Anemone dreaming swan

Anemone Dreaming Swan

The  Elizabeth MacGregor-bred Anemone Dreaming Swan, introduced in 2013 is the highlight of our Fife garden at the moment. 

Anemone Dreaming Swan growing in Fife

When it comes to Japanese Anemones, I have always, in the past praised Honorine Jobert as being the best white available.

I am not saying I have changed my mind regarding this, however, Dreaming Swan does have a lot to offer.

Unlike Honorine Jobert which blooms late Summer/Autumn, – Dreaming Swan flowers from June until October, also at a height of around 2ft it may well be easier to find a place in the border for it. 

Although the blooms of Dreaming Swan may not have the pristine perfection of HJ they will appeal to many gardeners.

This is where I stop mentioning HJ and start singing the praises of Dreaming Swan.

I planted three of the Anemone Dreaming Swan in our Fife back garden in mid-June of this year. Flower buds already adorned the sturdy plants and blooming commenced one week later.  

Mid August is approaching and the plants have flowered non-stop.

The first flowers to open were single, those opening later are semi double with a slightly ruffled appearance at the petal edges.

Plants come and go in our garden, although I dislike being wasteful, the truth is we don’t always get things right first time round, however Dreaming Swan is here to stay.

Hardiness *** fully hardy in the UK

Blooms *** white flowers with yellow centre and lilac blue bands on the back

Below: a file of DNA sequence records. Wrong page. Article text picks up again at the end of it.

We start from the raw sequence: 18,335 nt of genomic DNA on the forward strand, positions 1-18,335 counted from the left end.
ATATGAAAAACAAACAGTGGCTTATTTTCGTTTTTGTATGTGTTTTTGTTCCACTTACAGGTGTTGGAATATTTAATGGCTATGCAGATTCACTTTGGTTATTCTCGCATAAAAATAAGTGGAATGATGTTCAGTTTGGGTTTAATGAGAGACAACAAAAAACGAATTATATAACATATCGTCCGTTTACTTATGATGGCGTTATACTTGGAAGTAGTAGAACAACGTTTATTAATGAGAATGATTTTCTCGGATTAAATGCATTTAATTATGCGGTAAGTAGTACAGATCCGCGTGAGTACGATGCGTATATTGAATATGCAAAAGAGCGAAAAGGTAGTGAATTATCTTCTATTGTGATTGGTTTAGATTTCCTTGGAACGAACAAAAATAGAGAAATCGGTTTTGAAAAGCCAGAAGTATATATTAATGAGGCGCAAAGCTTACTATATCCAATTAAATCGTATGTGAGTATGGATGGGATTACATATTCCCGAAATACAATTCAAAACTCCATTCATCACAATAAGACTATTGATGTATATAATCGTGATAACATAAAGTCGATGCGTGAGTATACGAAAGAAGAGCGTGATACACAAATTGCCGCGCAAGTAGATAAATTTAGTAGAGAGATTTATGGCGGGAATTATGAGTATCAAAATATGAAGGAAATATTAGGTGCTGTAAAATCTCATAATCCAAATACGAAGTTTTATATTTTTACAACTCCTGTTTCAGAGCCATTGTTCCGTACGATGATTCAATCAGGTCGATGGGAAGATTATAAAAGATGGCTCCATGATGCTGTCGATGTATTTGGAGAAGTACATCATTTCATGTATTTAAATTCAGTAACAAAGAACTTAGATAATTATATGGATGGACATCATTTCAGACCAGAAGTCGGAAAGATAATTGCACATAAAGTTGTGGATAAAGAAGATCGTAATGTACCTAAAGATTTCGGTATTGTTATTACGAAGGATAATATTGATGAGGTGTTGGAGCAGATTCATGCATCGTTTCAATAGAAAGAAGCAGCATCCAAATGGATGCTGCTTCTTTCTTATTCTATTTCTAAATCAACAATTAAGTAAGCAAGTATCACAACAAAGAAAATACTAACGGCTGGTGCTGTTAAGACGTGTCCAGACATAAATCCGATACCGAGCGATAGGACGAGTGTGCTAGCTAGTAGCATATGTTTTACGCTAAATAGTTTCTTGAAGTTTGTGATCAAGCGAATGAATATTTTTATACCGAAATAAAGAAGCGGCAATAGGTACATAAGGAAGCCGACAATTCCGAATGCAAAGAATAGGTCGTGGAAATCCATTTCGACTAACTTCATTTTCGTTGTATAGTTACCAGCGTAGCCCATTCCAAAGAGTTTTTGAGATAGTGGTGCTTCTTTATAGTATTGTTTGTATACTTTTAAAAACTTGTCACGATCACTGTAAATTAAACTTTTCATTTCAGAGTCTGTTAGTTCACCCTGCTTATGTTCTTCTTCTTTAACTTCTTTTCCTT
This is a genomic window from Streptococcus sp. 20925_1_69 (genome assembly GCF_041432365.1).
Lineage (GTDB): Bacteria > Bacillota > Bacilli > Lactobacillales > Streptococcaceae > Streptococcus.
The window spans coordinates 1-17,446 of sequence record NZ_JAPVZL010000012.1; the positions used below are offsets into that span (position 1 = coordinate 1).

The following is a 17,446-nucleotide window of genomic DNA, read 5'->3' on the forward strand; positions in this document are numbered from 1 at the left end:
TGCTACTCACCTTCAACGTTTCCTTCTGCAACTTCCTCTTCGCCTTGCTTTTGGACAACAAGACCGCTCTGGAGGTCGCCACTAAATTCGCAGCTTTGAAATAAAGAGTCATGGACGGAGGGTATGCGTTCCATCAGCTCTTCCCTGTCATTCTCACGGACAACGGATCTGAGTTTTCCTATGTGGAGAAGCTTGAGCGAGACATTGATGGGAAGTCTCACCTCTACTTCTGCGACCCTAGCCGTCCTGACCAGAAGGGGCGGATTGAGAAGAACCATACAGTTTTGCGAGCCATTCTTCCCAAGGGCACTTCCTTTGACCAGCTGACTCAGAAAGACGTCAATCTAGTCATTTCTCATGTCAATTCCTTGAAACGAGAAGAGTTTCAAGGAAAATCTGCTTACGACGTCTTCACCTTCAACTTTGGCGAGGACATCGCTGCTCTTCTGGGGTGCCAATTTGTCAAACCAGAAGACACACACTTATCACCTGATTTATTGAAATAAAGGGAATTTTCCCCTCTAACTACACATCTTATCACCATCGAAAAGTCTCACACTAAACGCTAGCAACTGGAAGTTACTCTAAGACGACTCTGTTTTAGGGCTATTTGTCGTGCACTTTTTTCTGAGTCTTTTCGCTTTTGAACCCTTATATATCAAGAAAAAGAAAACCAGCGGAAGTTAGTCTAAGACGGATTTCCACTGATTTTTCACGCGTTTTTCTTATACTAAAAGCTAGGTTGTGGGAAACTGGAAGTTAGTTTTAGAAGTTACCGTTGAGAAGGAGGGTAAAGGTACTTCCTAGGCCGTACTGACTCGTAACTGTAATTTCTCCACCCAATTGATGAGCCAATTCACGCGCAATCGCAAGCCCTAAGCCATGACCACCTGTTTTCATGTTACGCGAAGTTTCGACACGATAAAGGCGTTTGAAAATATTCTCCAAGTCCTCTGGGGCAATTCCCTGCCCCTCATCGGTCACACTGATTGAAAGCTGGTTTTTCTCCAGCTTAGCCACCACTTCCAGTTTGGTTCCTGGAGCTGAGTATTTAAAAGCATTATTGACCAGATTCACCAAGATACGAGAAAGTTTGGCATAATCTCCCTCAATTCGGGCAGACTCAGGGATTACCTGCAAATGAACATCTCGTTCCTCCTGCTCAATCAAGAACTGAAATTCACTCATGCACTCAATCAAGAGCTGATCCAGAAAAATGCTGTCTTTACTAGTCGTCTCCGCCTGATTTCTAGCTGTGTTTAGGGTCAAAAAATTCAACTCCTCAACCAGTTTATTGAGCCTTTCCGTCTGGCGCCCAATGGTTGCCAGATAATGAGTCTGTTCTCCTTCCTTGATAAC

Height *** 50/60cm/20/24in

Position *** full sun/part shade

Soil *** grows in all soil types (free draining)

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Garden news

The fencing erected in new build housing is generally quite sturdy, however the word barricade comes to mind.

With the addition of trellis which I have just added, the transformation pleases me.

Three trees have been planted, the first one below is Prunus Kanzan.

Trees in a small garden require consideration regarding shading neighbouring gardens.

Although the trees which we have settled for are by no means the shortest, I will maintain their height by pruning each year. 

When I am no longer here! – –  well, someone else can worry about that.

The Himalayan Birch jacquemontii   is extremely handsome with its white bark, a multi stemmed one would have been even better.

The Rowan Joseph Rock with its yellow berries is one of our favourites. This one below has a lot of growing to do.

We have always had Bamboo in our gardens,  Phyllostachys aurea is a first for us, already, its my favourite.

© 2017, Alistair. All rights reserved.

20 thoughts on “Anemone dreaming swan

  1. Your ‘new’ garden is really coming along, Alistair, well done! Nice to hear that you are giving consideration to the effect your tress could have on your neighbours. So many people plant trees right on the boundary with their neighbours which then grow into huge trees which cast a lot of shade, not to mention roots showing in lawns. Yes, I have hugemungous poplars and weeping willow right on the boundary which blocks out the sun despite my garden facing south. Luckily, it’s quite large, so I still get some sunshine.